Rheumatoid arthritis (RA) affects approximately 1.3 million people in the United States, according to the Arthritis Foundation. It typically strikes adults over age 40. And women are three times more likely to develop rheumatoid arthritis than men. Learn how this disease affects the body and tips for relieving the pain.
An autoimmune disease, rheumatoid arthritis develops when the body’s immune system, for reasons unknown, attacks the lining of the joints (synovium). This causes joint pain and can produce inflammation anywhere in the body.
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Unfortunately, rheumatoid arthritis has no known cause or cure.
But scientists have identified certain genetic markers that make some people more vulnerable to RA than others. However, not all people with these genes develop RA, and not all people with RA have these genes. Because 70 percent of RA sufferers are women, some experts suspect a link between RA and female hormones. Others believe RA develops in response to certain traumatic or emotional events.
Rheumatoid arthritis affects each individual differently. For many people, the disease flares up for certain periods, while others may experience lengthy remissions with no symptoms. In general, RA sufferers share certain common symptoms, including the five listed below (sources: Arthritis Foundation, Mayo Clinic and WebMD):
1. Swollen joints: Excessive fluid in the joint produces inflammation, which can eventually erode the adjacent bone, causing permanent damage and even deformity.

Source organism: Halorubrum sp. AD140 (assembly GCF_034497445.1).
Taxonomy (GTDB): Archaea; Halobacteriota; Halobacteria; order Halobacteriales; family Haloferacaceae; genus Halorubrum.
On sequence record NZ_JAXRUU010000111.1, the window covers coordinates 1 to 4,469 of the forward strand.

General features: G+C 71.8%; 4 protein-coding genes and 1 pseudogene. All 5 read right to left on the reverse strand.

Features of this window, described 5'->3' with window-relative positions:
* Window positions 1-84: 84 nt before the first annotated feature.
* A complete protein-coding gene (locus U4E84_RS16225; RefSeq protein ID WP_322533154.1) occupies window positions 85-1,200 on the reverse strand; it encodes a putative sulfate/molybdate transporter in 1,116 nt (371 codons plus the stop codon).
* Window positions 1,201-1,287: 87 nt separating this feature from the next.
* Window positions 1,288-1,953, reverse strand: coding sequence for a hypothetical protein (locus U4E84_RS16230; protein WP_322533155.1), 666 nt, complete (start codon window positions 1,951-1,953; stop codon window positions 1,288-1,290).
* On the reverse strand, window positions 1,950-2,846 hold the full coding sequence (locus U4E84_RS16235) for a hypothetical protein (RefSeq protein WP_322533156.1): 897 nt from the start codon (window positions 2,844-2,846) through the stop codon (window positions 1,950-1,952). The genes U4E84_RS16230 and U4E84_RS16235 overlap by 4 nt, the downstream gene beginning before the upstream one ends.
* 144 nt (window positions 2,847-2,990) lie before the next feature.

2. Stiffness: This symptom is most common in the morning and may last for several hours after waking up. It can also occur after sitting for long periods of time.
3. Decreased range of motion: Limited joint movement results from inflammation. Because RA is symmetrical, it often affects corresponding joints on both sides of the body.
4. Fatigue, fever and weight loss: RA affects the entire system, which can leave the person feeling tired and weak. Some people may also run a low-grade fever.
5. Bumps under the skin: Some people may develop lumps of tissue (rheumatoid nodules) over the bony areas that endure the most pressure from RA. Typically, the elbows, fingers or heels.
Early diagnosis and treatment have shown to be the best means of fighting RA and avoiding joint deterioration or deformity. Physicians can prescribe medicines that reduce inflammation (such as corticosteroids) as well as ones that put the disease in remission (including biologic agents).
Moderate, regular exercise can also help decrease fatigue and strengthen muscles. Men and women with rheumatoid arthritis should work with their doctor to devise the best plan to fit their individual needs.
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